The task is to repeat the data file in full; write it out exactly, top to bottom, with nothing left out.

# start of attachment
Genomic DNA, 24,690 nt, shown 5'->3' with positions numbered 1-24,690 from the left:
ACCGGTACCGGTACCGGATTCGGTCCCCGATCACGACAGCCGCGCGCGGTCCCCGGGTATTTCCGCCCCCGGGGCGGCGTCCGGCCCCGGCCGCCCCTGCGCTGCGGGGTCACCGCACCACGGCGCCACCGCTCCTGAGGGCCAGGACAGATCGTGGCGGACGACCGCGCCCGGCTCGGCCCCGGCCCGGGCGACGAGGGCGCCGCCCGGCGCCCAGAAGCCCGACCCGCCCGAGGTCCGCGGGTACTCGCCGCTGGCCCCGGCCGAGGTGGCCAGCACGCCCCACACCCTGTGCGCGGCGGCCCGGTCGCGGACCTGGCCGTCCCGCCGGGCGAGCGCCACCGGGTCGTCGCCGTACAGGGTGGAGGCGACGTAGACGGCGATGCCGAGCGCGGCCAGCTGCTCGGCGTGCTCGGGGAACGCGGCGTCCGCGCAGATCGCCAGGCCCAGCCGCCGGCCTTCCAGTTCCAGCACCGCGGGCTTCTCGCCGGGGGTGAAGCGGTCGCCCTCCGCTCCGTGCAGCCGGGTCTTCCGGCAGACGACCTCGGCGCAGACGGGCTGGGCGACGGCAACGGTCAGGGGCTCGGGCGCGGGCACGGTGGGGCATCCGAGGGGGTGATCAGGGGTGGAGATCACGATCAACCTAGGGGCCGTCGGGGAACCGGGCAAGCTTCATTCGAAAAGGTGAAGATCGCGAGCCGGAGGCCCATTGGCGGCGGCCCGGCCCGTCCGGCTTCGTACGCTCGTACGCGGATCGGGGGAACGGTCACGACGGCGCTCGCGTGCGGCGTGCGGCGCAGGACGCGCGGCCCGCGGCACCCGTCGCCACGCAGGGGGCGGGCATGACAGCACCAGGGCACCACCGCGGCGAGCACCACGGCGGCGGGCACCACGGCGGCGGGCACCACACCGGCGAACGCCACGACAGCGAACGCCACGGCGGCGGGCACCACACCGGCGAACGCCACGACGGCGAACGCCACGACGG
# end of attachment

Genomic DNA, 24,690 nt, shown 5'->3' with positions numbered 1-24,690 from the left:
ACCGGTACCGGTACCGGATTCGGTCCCCGATCACGACAGCCGCGCGCGGTCCCCGGGTATTTCCGCCCCCGGGGCGGCGTCCGGCCCCGGCCGCCCCTGCGCTGCGGGGTCACCGCACCACGGCGCCACCGCTCCTGAGGGCCAGGACAGATCGTGGCGGACGACCGCGCCCGGCTCGGCCCCGGCCCGGGCGACGAGGGCGCCGCCCGGCGCCCAGAAGCCCGACCCGCCCGAGGTCCGCGGGTACTCGCCGCTGGCCCCGGCCGAGGTGGCCAGCACGCCCCACACCCTGTGCGCGGCGGCCCGGTCGCGGACCTGGCCGTCCCGCCGGGCGAGCGCCACCGGGTCGTCGCCGTACAGGGTGGAGGCGACGTAGACGGCGATGCCGAGCGCGGCCAGCTGCTCGGCGTGCTCGGGGAACGCGGCGTCCGCGCAGATCGCCAGGCCCAGCCGCCGGCCTTCCAGTTCCAGCACCGCGGGCTTCTCGCCGGGGGTGAAGCGGTCGCCCTCCGCTCCGTGCAGCCGGGTCTTCCGGCAGACGACCTCGGCGCAGACGGGCTGGGCGACGGCAACGGTCAGGGGCTCGGGCGCGGGCACGGTGGGGCATCCGAGGGGGTGATCAGGGGTGGAGATCACGATCAACCTAGGGGCCGTCGGGGAACCGGGCAAGCTTCATTCGAAAAGGTGAAGATCGCGAGCCGGAGGCCCATTGGCGGCGGCCCGGCCCGTCCGGCTTCGTACGCTCGTACGCGGATCGGGGGAACGGTCACGACGGCGCTCGCGTGCGGCGTGCGGCGCAGGACGCGCGGCCCGCGGCACCCGTCGCCACGCAGGGGGCGGGCATGACAGCACCAGGGCACCACCGCGGCGAGCACCACGGCGGCGGGCACCACGGCGGCGGGCACCACACCGGCGAACGCCACGACAGCGAACGCCACGGCGGCGGGCACCACACCGGCGAACGCCACGACGGCGAACGCCACGACGG